So, how do traditional cultures take care of the aforementioned?

Soaking and Sprouting

I’ve written about soaking nuts and seeds before, and soaking grains is the same idea. The grains are covered with water, placed in a preferably warm place, and soaked for between 12 and 24 hours. There’s not much more to it than that. After soaking, you drain them, rinse them, and let the grains sit out for a couple days. To get grains to sprout, rinse and drain them a couple times each day until sprouts emerge.

Effect on phytate: If the grain contains phytase, some of the mineral-binding phytic acid will be deactivated, but not much. And if the grain has been heat-treated, which destroys phytase, or it contains very little phytase to begin with, the phytic acid will remain completely intact. Overall, neither soaking nor sprouting deactivates a significant amount of phytate.

Effect on enzyme inhibitors: Well, since the seed has been placed in a wet medium and allowed to sprout, the enzyme inhibitors are obviously mostly deactivated. Digestion is much improved (cooking will improve it further).

Effect on lectins: The evidence is mixed, and it seems to depend on the grain. Sprouted wheat, for example, is extremely high in WGA, the infamous wheat lectin. As the wheat grain germinates, the WGA is retained in the sprout and is dispersed throughout the finished plant. In other grains, sprouting seems more beneficial, but there’s always some residual lectins that may need further processing to deactivate.

Effect on gluten: Sprouting reduces gluten to some extent, but not by very much. Don’t count on it. A little bit goes a long way.


After soaking and grinding, grains are traditionally mixed with a starter culture or allowed to wild ferment. Starter cultures often include whey, kefir, yogurt, or left over fermentation medium from the previous batch. Wild fermentation occurs when the grain mixture employs bacteria already present on the grains, or picks up wild yeasts and bacteria from the environment. Both methods are far more effective than just soaking and sprouting at deactivating antinutrients and improving digestibility. Plus, fermentation lends interesting flavors to and enhances the shelf-life of the resultant food (which was extremely valuable in the days before refrigeration and canning).

Effect on phytate: Remember phytase? It’s the enzyme that deactivates phytate, and it really gets cooking during fermentation. In grains that contain high amounts of phytase, like wheat, rye, and buckwheat (technically a pseudo-cereal, but close enough), a day of fermentation deactivates most of the phytate. To degrade the phytate in low-phytase grains, however, the fermentation time must be extended. Adding small amounts of phytase-containing grain to the mix will also speed up the process. Increasing the temperature also improves phytate breakdown. In millet, a low-phytase grain, it took 72 hours to completely degrade the phytate. In wheat, it took ten hours to reach a maximum of 88.8% phytate reduction using a specific bacterial strain. Other strains resulted in reductions of between 28% and 86% (with most reaching above 80%). Standard quick rise baker’s yeast only reduced 16% of phytate (that’s what 99% of wheat eaters are eating nowadays, remember!). Ten hours may not always be enough, however – another fermentation study found that at 48 hours, phytate in wheat was still degrading.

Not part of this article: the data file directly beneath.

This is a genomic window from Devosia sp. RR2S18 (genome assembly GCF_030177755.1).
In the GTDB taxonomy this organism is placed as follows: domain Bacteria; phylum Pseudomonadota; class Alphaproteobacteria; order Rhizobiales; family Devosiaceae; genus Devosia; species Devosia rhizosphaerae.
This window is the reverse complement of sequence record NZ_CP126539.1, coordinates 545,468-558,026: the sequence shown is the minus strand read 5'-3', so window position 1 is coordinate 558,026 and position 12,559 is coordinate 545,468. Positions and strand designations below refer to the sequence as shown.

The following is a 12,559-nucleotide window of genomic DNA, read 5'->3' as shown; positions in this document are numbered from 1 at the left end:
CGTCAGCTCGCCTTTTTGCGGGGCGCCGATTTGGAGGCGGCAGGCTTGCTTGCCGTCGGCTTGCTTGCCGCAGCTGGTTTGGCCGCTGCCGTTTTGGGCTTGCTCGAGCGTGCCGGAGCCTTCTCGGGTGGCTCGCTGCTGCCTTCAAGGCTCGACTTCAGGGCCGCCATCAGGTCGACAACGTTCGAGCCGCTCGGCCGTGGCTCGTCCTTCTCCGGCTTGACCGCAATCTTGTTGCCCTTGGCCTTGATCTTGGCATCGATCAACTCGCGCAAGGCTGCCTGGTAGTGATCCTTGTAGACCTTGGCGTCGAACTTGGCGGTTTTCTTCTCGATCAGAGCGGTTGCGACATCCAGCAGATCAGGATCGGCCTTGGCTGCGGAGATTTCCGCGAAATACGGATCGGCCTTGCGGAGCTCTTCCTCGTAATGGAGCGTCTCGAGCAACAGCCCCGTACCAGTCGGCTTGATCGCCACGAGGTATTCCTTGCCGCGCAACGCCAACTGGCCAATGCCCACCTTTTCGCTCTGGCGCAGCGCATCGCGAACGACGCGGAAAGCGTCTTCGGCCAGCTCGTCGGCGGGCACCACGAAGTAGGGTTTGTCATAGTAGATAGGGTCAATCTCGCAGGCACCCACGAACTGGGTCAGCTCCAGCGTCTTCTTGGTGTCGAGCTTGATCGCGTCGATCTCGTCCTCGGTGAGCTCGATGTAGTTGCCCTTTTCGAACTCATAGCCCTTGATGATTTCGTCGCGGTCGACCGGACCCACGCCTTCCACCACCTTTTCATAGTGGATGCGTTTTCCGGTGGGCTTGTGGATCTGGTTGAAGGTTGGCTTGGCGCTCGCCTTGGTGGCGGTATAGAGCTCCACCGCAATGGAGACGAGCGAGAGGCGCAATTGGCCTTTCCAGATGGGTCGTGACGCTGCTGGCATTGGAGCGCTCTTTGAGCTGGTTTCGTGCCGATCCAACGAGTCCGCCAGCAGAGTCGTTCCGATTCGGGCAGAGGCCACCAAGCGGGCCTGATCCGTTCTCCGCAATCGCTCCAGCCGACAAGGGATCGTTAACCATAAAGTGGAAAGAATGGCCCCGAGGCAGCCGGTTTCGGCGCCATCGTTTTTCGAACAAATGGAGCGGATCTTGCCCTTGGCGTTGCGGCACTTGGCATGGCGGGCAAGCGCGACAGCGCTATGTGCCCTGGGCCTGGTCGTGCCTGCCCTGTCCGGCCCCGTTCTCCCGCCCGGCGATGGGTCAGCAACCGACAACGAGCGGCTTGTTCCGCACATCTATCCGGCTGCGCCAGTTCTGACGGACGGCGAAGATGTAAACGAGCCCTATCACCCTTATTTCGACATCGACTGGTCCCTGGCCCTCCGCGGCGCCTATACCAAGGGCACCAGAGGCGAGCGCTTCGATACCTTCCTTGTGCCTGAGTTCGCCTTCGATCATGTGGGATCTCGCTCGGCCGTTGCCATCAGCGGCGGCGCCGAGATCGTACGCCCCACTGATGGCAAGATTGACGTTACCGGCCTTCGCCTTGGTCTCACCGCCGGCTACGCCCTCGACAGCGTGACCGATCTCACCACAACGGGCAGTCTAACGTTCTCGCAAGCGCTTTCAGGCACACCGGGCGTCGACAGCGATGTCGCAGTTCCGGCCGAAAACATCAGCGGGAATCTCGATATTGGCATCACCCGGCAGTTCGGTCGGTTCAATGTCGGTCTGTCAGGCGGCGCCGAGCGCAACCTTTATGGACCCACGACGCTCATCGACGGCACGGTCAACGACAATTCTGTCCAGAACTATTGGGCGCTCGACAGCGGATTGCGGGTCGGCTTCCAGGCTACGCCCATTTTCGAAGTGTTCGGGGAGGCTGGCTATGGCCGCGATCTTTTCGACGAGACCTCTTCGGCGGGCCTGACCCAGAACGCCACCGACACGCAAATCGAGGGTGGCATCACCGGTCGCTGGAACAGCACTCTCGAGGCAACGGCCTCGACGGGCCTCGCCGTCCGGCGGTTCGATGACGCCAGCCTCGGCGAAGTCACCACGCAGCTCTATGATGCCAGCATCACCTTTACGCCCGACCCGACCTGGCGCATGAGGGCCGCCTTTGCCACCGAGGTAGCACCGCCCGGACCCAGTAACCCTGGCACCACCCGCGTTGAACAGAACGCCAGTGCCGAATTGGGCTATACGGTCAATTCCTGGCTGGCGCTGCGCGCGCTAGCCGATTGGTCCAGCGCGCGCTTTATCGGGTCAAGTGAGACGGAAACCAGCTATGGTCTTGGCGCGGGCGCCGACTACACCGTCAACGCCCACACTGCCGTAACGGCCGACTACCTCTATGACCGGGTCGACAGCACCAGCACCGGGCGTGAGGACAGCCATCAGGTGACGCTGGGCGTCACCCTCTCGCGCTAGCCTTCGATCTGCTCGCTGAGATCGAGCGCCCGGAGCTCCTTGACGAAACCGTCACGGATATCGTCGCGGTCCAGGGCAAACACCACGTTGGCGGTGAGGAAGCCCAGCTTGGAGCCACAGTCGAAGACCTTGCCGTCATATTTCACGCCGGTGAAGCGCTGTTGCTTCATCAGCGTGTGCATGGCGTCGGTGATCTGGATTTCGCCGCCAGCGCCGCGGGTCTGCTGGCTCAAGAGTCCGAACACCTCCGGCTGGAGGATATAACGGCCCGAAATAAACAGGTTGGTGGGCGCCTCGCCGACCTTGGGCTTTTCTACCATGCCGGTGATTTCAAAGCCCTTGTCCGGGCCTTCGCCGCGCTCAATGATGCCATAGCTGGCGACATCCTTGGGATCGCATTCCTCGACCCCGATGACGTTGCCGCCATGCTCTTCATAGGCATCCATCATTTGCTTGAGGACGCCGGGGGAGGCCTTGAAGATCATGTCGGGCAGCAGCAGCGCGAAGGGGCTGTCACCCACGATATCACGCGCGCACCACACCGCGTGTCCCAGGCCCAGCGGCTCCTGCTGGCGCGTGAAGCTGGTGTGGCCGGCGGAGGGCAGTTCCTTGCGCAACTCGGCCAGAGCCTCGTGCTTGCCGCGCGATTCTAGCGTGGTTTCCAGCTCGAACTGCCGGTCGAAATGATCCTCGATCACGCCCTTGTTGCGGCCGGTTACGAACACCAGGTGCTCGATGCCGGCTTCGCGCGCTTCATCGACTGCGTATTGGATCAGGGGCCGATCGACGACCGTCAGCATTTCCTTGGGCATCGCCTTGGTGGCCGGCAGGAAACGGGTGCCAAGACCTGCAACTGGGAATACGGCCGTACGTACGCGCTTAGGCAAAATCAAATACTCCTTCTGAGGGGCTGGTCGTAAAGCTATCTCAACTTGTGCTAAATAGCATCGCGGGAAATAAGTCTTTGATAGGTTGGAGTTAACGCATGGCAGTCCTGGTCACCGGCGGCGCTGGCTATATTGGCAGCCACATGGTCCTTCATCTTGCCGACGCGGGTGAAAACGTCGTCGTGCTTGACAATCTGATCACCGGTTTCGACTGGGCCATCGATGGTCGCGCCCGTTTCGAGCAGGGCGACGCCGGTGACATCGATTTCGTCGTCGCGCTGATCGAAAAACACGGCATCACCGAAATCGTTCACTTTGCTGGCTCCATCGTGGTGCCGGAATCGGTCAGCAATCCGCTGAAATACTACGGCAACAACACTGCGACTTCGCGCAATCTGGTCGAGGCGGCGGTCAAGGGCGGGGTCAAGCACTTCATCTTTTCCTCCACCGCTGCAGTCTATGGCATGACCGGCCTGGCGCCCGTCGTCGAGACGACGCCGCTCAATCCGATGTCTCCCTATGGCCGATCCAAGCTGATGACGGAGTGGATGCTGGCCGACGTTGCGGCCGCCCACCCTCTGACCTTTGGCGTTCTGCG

Effect on enzyme inhibitors: Fermentation also significantly reduces enzyme inhibitor activity. A few examples would be prudent, since fermentation has different effects on different enzyme inhibitors in different grains. In 24 hour traditional sorghum fermentation, both trypsin inhibitor and amylase inhibitor (which impedes starch digestion) were reduced by up to 58% and 75%, respectively. In millet, a 48 hour fermentation was required to completely deactivate amylase inhibitor. As I mentioned in the last section, one study found that 48 hours of fermentation resulted in maximum wheat starch digestibility, presumably by deactivating amylase inhibitor.

Effect on lectins: Fermentation reduces lectin load fairly comprehensively across the board, but it might take longer than you can spare. In lentils (I know, not a grain, but with similar antinutrient issues), 72 and 96 hours of fermentation at 42 degrees C eliminated 98% and 97.8% of the lectins, respectively. Specific info on grain lectin breakdown due to fermentation is sparse. Overall, fermentation appears to be pretty effective at reducing lectins (and cooking reduces them further).